Eurodollar contracts trade on the Chicago Mercantile Exchange (CME). There is a contract for settlement in March, June, September and December of each year. These contracts are cash settled. The settlement price for each contract is simply the 3-month eurodollar deposit rate on the settlement day. In the middle of each month4, we linearly interpolate the prices between these contracts to get implied predictions of the 3-month interest rate in 90 days, 180 days and 360 days time. We can similarly obtain 90, 180 and 360 day ahead forecasts of 3-month euro area, UK, Japanese and Canadian interest rates from analogous foreign interest rate futures markets. These are euribor and sterling libor futures contracts that trade on the London International Financial Futures Exchange (LIFFE), euroyen futures that trade on the Tokyo International Financial Futures Exchange (TIFFE) and Canadian Bankers' Acceptance futures that trade on the Montreal Exchange.
Federal funds futures trade on the Chicago Board of Trade (CBOT). There is a contract for every month. Contracts trade for several months out, but only the first few contracts have been liquid for a long period of time. These contracts are cash settled, and the settlement price for each contract is the average effective Fed Funds rate for that month. We take the prices of these futures in the middle of each month as forecasts of the average effective Fed Funds rate in each of the next 3 months.
S&P500 futures trade on the Chicago Mercantile Exchange (CME). There is a contract for settlement in March, June, September and December of each year. These contracts are cash settled. The settlement price for each contract is simply the level of the S&P500 index on the settlement day. In the middle of each month, we linearly interpolate the prices between these contracts to get implied predictions of the S&P500 index 90 days later.
Oil price and natural gas futures trade on the New York Mercantile Exchange (NYMEX). Light sweet crude oil futures trade for settlement in each month. The oil contract provides for the physical delivery of 1,000 barrels of oil in Cushing, Oklahoma at any point during the settlement month. The contract provides for the delivery of any one of several different types of crude oil, but West Texas Intermediate is usually delivered. Natural gas futures similarly provide for the physical delivery of 10,000 million British thermal units of natural gas at the Henry Hub in Louisiana. In the middle of each month, we take the prices on 3-month, 6-month, and 1-year ahead oil and natural gas futures and take these as forecasts of the future monthly average spot prices of West Texas Intermediate crude oil and Henry Hub natural gas5 respectively.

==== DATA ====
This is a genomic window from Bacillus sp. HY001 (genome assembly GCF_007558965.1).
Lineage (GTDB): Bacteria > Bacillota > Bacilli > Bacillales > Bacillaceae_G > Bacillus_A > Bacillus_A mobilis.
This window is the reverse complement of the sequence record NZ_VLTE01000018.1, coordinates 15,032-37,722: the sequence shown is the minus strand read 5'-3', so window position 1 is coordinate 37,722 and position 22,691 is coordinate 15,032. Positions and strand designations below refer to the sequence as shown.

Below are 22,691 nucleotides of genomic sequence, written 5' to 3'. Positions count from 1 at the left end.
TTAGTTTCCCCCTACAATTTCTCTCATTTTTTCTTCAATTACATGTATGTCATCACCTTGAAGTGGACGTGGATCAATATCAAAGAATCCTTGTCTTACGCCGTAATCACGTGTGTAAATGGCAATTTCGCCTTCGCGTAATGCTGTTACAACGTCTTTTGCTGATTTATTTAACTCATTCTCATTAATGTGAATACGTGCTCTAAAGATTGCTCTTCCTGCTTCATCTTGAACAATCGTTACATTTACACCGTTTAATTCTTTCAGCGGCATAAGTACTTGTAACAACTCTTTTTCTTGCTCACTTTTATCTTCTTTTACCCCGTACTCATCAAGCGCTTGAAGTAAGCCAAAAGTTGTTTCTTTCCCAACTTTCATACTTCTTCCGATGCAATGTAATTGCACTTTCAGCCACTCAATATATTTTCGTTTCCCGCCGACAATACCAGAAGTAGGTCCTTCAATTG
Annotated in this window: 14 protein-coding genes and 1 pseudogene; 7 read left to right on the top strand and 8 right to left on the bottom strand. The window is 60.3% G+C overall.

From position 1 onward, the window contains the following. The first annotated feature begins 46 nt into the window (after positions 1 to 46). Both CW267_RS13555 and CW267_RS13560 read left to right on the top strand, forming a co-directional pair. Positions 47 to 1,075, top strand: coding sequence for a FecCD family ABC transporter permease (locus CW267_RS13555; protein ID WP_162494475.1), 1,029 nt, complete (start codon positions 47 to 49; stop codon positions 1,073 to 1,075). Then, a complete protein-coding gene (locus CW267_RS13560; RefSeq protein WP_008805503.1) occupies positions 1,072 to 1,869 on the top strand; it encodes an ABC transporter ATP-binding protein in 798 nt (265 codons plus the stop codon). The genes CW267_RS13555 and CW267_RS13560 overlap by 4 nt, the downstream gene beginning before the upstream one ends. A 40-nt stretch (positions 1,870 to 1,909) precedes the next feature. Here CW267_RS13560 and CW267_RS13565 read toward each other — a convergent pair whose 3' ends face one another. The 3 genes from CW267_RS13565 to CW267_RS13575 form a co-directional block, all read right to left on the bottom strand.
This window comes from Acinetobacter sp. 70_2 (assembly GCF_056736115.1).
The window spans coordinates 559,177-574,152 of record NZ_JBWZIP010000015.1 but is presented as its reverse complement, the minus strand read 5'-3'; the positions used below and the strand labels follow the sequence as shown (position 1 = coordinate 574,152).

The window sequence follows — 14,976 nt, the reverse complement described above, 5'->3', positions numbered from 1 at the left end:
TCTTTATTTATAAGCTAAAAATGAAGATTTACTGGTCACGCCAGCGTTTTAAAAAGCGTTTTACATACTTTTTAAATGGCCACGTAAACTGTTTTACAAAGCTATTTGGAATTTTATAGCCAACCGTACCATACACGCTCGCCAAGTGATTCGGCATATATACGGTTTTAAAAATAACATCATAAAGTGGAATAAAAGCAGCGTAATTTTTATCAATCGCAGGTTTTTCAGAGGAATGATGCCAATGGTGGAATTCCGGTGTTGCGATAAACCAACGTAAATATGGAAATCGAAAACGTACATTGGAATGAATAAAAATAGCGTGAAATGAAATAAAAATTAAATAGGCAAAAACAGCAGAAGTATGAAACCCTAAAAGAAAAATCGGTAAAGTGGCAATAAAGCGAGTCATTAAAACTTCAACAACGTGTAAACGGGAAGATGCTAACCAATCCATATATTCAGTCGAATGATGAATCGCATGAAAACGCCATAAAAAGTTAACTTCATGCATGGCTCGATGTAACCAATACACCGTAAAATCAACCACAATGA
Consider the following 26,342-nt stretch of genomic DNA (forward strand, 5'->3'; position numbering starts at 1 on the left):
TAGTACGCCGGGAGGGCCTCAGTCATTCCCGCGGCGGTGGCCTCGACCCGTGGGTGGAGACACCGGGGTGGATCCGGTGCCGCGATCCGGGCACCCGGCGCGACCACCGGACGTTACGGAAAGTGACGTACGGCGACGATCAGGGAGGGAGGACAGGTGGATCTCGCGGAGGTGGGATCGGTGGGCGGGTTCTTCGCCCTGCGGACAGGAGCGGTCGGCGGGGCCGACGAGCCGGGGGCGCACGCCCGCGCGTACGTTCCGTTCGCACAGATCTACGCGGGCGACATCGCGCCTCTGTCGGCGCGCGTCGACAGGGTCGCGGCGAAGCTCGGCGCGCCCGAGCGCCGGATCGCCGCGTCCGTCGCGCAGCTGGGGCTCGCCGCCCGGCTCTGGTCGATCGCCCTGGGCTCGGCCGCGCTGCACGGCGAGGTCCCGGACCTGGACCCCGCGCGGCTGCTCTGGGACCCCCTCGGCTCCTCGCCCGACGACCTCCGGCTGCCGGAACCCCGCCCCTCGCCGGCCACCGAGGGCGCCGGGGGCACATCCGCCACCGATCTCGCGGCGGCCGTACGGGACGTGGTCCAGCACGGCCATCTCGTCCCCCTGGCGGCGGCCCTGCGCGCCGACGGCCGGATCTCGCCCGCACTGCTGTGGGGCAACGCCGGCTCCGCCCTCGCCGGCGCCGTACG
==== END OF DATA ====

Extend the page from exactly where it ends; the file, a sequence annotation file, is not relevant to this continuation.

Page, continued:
We obtained 3-month, 6-month and 1-year forward rates for the dollar vis-à-vis the yen, the euro, the pound, and the Canadian dollar in the middle of each month. We treated these as predictors of the corresponding spot rates 3 months, 6 months and 1 year hence.
We used the 1-year forward rates, 1-5 years hence, as computed by Federal Reserve staff. We took these forward rates in the middle of each month and treated these as predictors of the future 1-year interest rates in 1-5 years time.
We used the 1-year forward rates, 1-5 years hence, as computed from U.K. Gilt prices by the Bank of England. We took these forward rates in the middle of each month and treated these as predictors of the future 1-year interest rates in 1-5 years time.
Table 1 recapitulates all the forecasts that we have obtained from forward and futures rates. It also gives the dates for which we have the required data. As is the usual convention, we work with the log of foreign exchange rates, stock prices and the prices of oil and natural gas, but with the level of interest rates.
For comparability, all of the forecasts considered are at horizons 90, 180 and 360 days (3-months, 6 months and 1 year), except for Fed Funds futures which are liquid only at short horizons, S&P500 futures for which a long history is only available at short horizons, and the one-year forward rates.